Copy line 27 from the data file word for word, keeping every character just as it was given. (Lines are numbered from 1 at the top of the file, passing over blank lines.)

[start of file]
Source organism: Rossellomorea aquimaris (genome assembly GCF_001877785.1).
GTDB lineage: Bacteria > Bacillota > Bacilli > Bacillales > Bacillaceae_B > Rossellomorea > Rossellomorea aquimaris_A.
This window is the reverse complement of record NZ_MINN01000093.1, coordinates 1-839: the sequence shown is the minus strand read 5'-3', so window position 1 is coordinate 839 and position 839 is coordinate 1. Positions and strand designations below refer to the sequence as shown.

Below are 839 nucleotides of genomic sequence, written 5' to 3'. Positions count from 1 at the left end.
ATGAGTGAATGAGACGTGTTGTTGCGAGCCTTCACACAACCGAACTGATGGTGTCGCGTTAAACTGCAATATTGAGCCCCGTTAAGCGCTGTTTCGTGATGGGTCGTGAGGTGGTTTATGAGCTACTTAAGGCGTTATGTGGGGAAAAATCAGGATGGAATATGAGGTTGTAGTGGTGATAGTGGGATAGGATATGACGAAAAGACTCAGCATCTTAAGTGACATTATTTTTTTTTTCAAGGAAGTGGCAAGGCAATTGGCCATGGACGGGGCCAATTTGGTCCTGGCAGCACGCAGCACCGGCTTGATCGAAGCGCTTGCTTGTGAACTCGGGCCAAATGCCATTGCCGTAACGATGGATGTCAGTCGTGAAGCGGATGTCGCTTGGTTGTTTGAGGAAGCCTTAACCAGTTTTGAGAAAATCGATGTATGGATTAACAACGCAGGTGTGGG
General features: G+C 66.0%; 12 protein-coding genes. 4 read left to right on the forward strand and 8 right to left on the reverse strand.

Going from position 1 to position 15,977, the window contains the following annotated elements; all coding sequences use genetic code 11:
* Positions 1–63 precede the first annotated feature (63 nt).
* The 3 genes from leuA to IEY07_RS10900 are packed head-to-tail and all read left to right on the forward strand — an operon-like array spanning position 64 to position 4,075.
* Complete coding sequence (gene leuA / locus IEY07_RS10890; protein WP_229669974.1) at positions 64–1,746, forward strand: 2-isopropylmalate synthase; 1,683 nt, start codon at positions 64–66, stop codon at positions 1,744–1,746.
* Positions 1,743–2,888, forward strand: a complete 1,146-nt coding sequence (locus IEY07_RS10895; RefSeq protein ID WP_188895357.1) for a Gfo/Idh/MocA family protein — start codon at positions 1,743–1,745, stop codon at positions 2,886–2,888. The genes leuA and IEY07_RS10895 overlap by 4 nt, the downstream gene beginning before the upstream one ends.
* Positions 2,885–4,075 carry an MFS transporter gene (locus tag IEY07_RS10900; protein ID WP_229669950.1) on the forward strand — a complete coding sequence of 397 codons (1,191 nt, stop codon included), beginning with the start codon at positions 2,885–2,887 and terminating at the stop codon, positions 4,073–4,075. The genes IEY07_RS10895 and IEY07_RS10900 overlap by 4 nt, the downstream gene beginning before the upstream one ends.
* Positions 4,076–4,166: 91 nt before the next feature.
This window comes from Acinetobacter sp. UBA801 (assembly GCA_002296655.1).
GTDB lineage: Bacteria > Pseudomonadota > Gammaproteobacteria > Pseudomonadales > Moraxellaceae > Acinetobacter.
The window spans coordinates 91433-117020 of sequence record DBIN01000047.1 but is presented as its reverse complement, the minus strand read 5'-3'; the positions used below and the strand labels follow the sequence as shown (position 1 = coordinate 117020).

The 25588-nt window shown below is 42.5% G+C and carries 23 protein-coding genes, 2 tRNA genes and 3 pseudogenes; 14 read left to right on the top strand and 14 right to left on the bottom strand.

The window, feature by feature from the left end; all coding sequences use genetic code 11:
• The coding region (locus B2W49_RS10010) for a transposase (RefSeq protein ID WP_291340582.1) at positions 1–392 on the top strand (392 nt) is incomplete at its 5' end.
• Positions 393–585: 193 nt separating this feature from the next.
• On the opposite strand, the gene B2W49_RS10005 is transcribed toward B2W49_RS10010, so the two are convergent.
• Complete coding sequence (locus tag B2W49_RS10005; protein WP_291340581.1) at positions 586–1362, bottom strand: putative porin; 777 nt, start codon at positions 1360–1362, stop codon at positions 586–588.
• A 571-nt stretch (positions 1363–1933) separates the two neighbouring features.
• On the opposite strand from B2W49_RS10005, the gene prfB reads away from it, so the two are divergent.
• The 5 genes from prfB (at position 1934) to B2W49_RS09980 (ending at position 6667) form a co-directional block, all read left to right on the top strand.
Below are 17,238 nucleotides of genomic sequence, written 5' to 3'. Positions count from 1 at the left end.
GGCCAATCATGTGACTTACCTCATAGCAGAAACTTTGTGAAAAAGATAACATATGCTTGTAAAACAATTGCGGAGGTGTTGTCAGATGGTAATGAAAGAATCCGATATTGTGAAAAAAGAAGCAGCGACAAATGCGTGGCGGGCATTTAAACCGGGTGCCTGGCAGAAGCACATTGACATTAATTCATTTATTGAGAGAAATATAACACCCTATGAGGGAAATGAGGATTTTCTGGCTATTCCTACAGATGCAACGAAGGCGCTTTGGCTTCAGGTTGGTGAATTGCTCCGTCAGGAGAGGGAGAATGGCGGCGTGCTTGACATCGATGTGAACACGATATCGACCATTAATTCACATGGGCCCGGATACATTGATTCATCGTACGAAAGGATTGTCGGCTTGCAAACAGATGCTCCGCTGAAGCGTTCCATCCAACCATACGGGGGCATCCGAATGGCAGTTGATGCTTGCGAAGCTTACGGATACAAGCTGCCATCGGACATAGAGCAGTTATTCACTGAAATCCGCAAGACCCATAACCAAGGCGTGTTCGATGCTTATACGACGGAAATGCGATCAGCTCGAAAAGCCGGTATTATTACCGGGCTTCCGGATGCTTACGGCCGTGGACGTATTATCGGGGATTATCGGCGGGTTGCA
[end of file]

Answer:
GGCCAATCATGTGACTTACCTCATAGCAGAAACTTTGTGAAAAAGATAACATATGCTTGTAAAACAATTGCGGAGGTGTTGTCAGATGGTAATGAAAGAATCCGATATTGTGAAAAAAGAAGCAGCGACAAATGCGTGGCGGGCATTTAAACCGGGTGCCTGGCAGAAGCACATTGACATTAATTCATTTATTGAGAGAAATATAACACCCTATGAGGGAAATGAGGATTTTCTGGCTATTCCTACAGATGCAACGAAGGCGCTTTGGCTTCAGGTTGGTGAATTGCTCCGTCAGGAGAGGGAGAATGGCGGCGTGCTTGACATCGATGTGAACACGATATCGACCATTAATTCACATGGGCCCGGATACATTGATTCATCGTACGAAAGGATTGTCGGCTTGCAAACAGATGCTCCGCTGAAGCGTTCCATCCAACCATACGGGGGCATCCGAATGGCAGTTGATGCTTGCGAAGCTTACGGATACAAGCTGCCATCGGACATAGAGCAGTTATTCACTGAAATCCGCAAGACCCATAACCAAGGCGTGTTCGATGCTTATACGACGGAAATGCGATCAGCTCGAAAAGCCGGTATTATTACCGGGCTTCCGGATGCTTACGGCCGTGGACGTATTATCGGGGATTATCGGCGGGTTGCA